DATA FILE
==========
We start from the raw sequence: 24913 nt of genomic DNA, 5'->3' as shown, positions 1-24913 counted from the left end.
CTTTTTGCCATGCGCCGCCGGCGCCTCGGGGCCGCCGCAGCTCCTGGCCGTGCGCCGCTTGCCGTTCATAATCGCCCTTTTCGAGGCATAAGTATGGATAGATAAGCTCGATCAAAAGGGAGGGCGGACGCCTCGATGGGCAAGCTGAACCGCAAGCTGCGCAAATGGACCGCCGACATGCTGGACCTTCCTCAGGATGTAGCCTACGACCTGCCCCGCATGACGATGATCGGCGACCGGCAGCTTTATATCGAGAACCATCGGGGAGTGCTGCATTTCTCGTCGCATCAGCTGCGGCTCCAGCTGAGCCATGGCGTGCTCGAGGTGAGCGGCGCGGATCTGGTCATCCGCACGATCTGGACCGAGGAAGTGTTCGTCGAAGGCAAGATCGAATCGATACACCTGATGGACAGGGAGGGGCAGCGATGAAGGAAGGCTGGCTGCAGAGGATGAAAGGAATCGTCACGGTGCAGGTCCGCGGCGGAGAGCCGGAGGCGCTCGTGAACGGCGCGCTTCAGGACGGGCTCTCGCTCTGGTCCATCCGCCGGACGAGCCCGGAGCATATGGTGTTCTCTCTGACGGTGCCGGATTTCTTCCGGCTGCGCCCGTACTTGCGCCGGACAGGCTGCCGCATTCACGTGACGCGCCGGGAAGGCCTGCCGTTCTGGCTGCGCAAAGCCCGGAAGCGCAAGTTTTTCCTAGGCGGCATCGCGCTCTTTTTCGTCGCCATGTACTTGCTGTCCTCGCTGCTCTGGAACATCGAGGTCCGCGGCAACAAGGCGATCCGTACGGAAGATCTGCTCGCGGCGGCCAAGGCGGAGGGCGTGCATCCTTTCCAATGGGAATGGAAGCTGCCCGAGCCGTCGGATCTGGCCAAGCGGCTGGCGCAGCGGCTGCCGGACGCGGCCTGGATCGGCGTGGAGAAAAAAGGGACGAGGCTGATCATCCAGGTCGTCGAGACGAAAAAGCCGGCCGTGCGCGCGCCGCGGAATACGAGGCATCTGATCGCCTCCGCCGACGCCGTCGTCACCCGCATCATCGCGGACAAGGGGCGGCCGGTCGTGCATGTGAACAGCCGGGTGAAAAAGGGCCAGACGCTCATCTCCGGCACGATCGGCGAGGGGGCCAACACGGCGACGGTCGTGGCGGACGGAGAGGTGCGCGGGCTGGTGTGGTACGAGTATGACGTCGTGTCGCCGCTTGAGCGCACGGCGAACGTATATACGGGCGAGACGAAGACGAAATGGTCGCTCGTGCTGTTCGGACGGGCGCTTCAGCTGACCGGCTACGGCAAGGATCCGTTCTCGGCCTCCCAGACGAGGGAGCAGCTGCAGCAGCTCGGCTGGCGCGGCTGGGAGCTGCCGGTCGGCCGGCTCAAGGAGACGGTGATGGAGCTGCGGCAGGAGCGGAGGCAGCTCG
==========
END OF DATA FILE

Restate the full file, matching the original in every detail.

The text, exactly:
We start from the raw sequence: 24913 nt of genomic DNA, 5'->3' as shown, positions 1-24913 counted from the left end.
CTTTTTGCCATGCGCCGCCGGCGCCTCGGGGCCGCCGCAGCTCCTGGCCGTGCGCCGCTTGCCGTTCATAATCGCCCTTTTCGAGGCATAAGTATGGATAGATAAGCTCGATCAAAAGGGAGGGCGGACGCCTCGATGGGCAAGCTGAACCGCAAGCTGCGCAAATGGACCGCCGACATGCTGGACCTTCCTCAGGATGTAGCCTACGACCTGCCCCGCATGACGATGATCGGCGACCGGCAGCTTTATATCGAGAACCATCGGGGAGTGCTGCATTTCTCGTCGCATCAGCTGCGGCTCCAGCTGAGCCATGGCGTGCTCGAGGTGAGCGGCGCGGATCTGGTCATCCGCACGATCTGGACCGAGGAAGTGTTCGTCGAAGGCAAGATCGAATCGATACACCTGATGGACAGGGAGGGGCAGCGATGAAGGAAGGCTGGCTGCAGAGGATGAAAGGAATCGTCACGGTGCAGGTCCGCGGCGGAGAGCCGGAGGCGCTCGTGAACGGCGCGCTTCAGGACGGGCTCTCGCTCTGGTCCATCCGCCGGACGAGCCCGGAGCATATGGTGTTCTCTCTGACGGTGCCGGATTTCTTCCGGCTGCGCCCGTACTTGCGCCGGACAGGCTGCCGCATTCACGTGACGCGCCGGGAAGGCCTGCCGTTCTGGCTGCGCAAAGCCCGGAAGCGCAAGTTTTTCCTAGGCGGCATCGCGCTCTTTTTCGTCGCCATGTACTTGCTGTCCTCGCTGCTCTGGAACATCGAGGTCCGCGGCAACAAGGCGATCCGTACGGAAGATCTGCTCGCGGCGGCCAAGGCGGAGGGCGTGCATCCTTTCCAATGGGAATGGAAGCTGCCCGAGCCGTCGGATCTGGCCAAGCGGCTGGCGCAGCGGCTGCCGGACGCGGCCTGGATCGGCGTGGAGAAAAAAGGGACGAGGCTGATCATCCAGGTCGTCGAGACGAAAAAGCCGGCCGTGCGCGCGCCGCGGAATACGAGGCATCTGATCGCCTCCGCCGACGCCGTCGTCACCCGCATCATCGCGGACAAGGGGCGGCCGGTCGTGCATGTGAACAGCCGGGTGAAAAAGGGCCAGACGCTCATCTCCGGCACGATCGGCGAGGGGGCCAACACGGCGACGGTCGTGGCGGACGGAGAGGTGCGCGGGCTGGTGTGGTACGAGTATGACGTCGTGTCGCCGCTTGAGCGCACGGCGAACGTATATACGGGCGAGACGAAGACGAAATGGTCGCTCGTGCTGTTCGGACGGGCGCTTCAGCTGACCGGCTACGGCAAGGATCCGTTCTCGGCCTCCCAGACGAGGGAGCAGCTGCAGCAGCTCGGCTGGCGCGGCTGGGAGCTGCCGGTCGGCCGGCTCAAGGAGACGGTGATGGAGCTGCGGCAGGAGCGGAGGCAGCTCG